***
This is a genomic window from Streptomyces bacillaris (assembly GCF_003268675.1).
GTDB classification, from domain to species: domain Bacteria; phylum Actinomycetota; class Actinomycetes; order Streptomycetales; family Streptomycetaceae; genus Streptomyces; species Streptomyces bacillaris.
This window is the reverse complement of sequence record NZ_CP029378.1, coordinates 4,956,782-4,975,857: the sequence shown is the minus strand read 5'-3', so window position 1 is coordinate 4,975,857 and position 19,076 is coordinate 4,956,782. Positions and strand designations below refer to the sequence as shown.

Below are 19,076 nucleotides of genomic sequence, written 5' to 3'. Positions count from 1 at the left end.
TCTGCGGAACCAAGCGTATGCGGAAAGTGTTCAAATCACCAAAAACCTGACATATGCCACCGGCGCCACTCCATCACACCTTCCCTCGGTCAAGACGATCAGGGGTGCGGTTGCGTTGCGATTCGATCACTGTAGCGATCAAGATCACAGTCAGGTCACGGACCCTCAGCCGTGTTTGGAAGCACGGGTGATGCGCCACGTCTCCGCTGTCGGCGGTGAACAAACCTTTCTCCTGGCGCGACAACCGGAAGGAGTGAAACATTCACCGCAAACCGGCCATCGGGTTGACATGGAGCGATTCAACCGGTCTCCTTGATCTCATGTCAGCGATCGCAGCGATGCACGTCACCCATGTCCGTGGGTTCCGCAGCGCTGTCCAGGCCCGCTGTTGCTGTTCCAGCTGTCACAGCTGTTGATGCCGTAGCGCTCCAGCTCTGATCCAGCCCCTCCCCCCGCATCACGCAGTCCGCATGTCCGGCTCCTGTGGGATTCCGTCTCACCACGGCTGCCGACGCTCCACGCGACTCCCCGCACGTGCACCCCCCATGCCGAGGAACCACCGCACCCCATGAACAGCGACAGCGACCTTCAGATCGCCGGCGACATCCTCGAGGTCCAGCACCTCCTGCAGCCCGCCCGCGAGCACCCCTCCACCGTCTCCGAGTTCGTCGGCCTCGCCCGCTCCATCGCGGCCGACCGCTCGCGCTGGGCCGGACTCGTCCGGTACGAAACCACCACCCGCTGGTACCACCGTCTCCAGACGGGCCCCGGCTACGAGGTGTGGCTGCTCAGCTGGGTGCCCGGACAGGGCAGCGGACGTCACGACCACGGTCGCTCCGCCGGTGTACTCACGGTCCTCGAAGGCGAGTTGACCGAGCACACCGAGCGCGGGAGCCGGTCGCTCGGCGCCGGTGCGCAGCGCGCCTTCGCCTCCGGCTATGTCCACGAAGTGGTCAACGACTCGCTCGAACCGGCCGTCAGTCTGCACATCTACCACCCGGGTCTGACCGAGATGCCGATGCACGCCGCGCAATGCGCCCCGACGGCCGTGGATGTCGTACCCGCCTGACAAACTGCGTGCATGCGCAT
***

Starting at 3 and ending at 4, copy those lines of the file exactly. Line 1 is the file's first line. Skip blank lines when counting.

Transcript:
This window is the reverse complement of sequence record NZ_CP029378.1, coordinates 4,956,782-4,975,857: the sequence shown is the minus strand read 5'-3', so window position 1 is coordinate 4,975,857 and position 19,076 is coordinate 4,956,782. Positions and strand designations below refer to the sequence as shown.

Below are 19,076 nucleotides of genomic sequence, written 5' to 3'. Positions count from 1 at the left end.